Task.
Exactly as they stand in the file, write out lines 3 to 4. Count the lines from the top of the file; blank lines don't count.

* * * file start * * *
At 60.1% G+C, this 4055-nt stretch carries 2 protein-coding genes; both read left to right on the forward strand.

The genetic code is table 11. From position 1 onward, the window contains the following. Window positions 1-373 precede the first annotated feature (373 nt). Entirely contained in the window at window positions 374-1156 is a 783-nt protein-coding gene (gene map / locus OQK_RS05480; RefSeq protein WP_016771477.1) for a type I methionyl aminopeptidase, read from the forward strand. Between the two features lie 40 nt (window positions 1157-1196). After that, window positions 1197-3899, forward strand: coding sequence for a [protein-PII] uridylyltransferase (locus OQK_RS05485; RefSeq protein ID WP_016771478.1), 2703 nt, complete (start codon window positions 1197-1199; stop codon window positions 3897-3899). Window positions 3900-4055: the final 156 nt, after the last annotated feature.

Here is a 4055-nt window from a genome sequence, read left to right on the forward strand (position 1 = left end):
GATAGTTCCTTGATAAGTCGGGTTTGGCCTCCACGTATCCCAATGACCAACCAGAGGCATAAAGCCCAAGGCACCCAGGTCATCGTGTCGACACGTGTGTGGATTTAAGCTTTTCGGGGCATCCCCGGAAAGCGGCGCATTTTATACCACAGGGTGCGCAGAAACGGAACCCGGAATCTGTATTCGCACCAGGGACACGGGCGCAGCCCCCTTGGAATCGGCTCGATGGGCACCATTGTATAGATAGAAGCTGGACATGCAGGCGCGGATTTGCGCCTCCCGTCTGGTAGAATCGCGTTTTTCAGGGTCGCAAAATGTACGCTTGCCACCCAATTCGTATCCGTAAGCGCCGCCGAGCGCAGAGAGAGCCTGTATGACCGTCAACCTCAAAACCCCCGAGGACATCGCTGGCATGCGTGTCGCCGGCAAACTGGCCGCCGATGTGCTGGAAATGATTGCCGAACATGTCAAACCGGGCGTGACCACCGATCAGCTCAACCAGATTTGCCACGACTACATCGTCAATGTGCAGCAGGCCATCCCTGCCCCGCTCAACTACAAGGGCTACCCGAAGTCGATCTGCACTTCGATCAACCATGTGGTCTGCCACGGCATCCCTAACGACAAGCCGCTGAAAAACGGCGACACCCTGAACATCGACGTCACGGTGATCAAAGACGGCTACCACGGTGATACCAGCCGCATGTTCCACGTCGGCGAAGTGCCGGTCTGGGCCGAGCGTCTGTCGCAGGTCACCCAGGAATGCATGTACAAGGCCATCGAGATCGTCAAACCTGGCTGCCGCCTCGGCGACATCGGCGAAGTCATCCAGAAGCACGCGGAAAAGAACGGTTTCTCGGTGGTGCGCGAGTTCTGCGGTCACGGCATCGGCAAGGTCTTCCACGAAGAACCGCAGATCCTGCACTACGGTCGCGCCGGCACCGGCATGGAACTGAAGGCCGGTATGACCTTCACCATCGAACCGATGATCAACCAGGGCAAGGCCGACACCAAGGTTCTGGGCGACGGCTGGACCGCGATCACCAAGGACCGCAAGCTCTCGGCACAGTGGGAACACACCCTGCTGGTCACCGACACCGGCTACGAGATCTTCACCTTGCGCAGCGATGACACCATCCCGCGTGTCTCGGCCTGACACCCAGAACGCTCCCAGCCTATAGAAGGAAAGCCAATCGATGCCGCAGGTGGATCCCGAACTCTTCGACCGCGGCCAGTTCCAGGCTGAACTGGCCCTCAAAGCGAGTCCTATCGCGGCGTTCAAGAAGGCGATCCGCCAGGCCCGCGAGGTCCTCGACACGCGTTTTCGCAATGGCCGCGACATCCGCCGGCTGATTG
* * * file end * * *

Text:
Here is a 4055-nt window from a genome sequence, read left to right on the forward strand (position 1 = left end):
GATAGTTCCTTGATAAGTCGGGTTTGGCCTCCACGTATCCCAATGACCAACCAGAGGCATAAAGCCCAAGGCACCCAGGTCATCGTGTCGACACGTGTGTGGATTTAAGCTTTTCGGGGCATCCCCGGAAAGCGGCGCATTTTATACCACAGGGTGCGCAGAAACGGAACCCGGAATCTGTATTCGCACCAGGGACACGGGCGCAGCCCCCTTGGAATCGGCTCGATGGGCACCATTGTATAGATAGAAGCTGGACATGCAGGCGCGGATTTGCGCCTCCCGTCTGGTAGAATCGCGTTTTTCAGGGTCGCAAAATGTACGCTTGCCACCCAATTCGTATCCGTAAGCGCCGCCGAGCGCAGAGAGAGCCTGTATGACCGTCAACCTCAAAACCCCCGAGGACATCGCTGGCATGCGTGTCGCCGGCAAACTGGCCGCCGATGTGCTGGAAATGATTGCCGAACATGTCAAACCGGGCGTGACCACCGATCAGCTCAACCAGATTTGCCACGACTACATCGTCAATGTGCAGCAGGCCATCCCTGCCCCGCTCAACTACAAGGGCTACCCGAAGTCGATCTGCACTTCGATCAACCATGTGGTCTGCCACGGCATCCCTAACGACAAGCCGCTGAAAAACGGCGACACCCTGAACATCGACGTCACGGTGATCAAAGACGGCTACCACGGTGATACCAGCCGCATGTTCCACGTCGGCGAAGTGCCGGTCTGGGCCGAGCGTCTGTCGCAGGTCACCCAGGAATGCATGTACAAGGCCATCGAGATCGTCAAACCTGGCTGCCGCCTCGGCGACATCGGCGAAGTCATCCAGAAGCACGCGGAAAAGAACGGTTTCTCGGTGGTGCGCGAGTTCTGCGGTCACGGCATCGGCAAGGTCTTCCACGAAGAACCGCAGATCCTGCACTACGGTCGCGCCGGCACCGGCATGGAACTGAAGGCCGGTATGACCTTCACCATCGAACCGATGATCAACCAGGGCAAGGCCGACACCAAGGTTCTGGGCGACGGCTGGACCGCGATCACCAAGGACCGCAAGCTCTCGGCACAGTGGGAACACACCCTGCTGGTCACCGACACCGGCTACGAGATCTTCACCTTGCGCAGCGATGACACCATCCCGCGTGTCTCGGCCTGACACCCAGAACGCTCCCAGCCTATAGAAGGAAAGCCAATCGATGCCGCAGGTGGATCCCGAACTCTTCGACCGCGGCCAGTTCCAGGCTGAACTGGCCCTCAAAGCGAGTCCTATCGCGGCGTTCAAGAAGGCGATCCGCCAGGCCCGCGAGGTCCTCGACACGCGTTTTCGCAATGGCCGCGACATCCGCCGGCTGATTG